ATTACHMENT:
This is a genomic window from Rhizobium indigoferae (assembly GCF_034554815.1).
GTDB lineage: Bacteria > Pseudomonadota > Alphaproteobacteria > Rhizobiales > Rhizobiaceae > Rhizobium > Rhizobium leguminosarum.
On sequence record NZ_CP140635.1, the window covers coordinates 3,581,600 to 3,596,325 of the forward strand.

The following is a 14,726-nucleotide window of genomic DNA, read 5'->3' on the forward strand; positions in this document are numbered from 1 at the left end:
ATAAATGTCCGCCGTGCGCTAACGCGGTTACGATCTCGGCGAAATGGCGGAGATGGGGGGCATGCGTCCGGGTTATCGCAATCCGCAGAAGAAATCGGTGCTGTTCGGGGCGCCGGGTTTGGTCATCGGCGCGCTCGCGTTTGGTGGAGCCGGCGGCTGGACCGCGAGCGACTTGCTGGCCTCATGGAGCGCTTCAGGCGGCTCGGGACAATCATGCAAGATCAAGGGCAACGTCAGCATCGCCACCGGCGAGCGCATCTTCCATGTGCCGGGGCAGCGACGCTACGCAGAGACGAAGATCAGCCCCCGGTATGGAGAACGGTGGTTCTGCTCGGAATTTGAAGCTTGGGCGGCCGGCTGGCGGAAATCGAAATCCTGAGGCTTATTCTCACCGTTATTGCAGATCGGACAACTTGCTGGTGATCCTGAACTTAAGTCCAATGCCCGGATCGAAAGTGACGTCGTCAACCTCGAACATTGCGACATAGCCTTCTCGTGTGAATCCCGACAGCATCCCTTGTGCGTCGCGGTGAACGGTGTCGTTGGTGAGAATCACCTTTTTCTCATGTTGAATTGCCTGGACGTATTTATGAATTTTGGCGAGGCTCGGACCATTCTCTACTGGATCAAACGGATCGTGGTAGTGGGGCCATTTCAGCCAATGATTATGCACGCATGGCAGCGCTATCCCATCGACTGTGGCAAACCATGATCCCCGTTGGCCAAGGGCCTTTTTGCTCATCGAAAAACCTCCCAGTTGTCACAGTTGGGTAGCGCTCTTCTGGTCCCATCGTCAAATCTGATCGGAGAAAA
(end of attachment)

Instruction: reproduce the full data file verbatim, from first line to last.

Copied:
This is a genomic window from Rhizobium indigoferae (assembly GCF_034554815.1).
GTDB lineage: Bacteria > Pseudomonadota > Alphaproteobacteria > Rhizobiales > Rhizobiaceae > Rhizobium > Rhizobium leguminosarum.
On sequence record NZ_CP140635.1, the window covers coordinates 3,581,600 to 3,596,325 of the forward strand.

The following is a 14,726-nucleotide window of genomic DNA, read 5'->3' on the forward strand; positions in this document are numbered from 1 at the left end:
ATAAATGTCCGCCGTGCGCTAACGCGGTTACGATCTCGGCGAAATGGCGGAGATGGGGGGCATGCGTCCGGGTTATCGCAATCCGCAGAAGAAATCGGTGCTGTTCGGGGCGCCGGGTTTGGTCATCGGCGCGCTCGCGTTTGGTGGAGCCGGCGGCTGGACCGCGAGCGACTTGCTGGCCTCATGGAGCGCTTCAGGCGGCTCGGGACAATCATGCAAGATCAAGGGCAACGTCAGCATCGCCACCGGCGAGCGCATCTTCCATGTGCCGGGGCAGCGACGCTACGCAGAGACGAAGATCAGCCCCCGGTATGGAGAACGGTGGTTCTGCTCGGAATTTGAAGCTTGGGCGGCCGGCTGGCGGAAATCGAAATCCTGAGGCTTATTCTCACCGTTATTGCAGATCGGACAACTTGCTGGTGATCCTGAACTTAAGTCCAATGCCCGGATCGAAAGTGACGTCGTCAACCTCGAACATTGCGACATAGCCTTCTCGTGTGAATCCCGACAGCATCCCTTGTGCGTCGCGGTGAACGGTGTCGTTGGTGAGAATCACCTTTTTCTCATGTTGAATTGCCTGGACGTATTTATGAATTTTGGCGAGGCTCGGACCATTCTCTACTGGATCAAACGGATCGTGGTAGTGGGGCCATTTCAGCCAATGATTATGCACGCATGGCAGCGCTATCCCATCGACTGTGGCAAACCATGATCCCCGTTGGCCAAGGGCCTTTTTGCTCATCGAAAAACCTCCCAGTTGTCACAGTTGGGTAGCGCTCTTCTGGTCCCATCGTCAAATCTGATCGGAGAAAA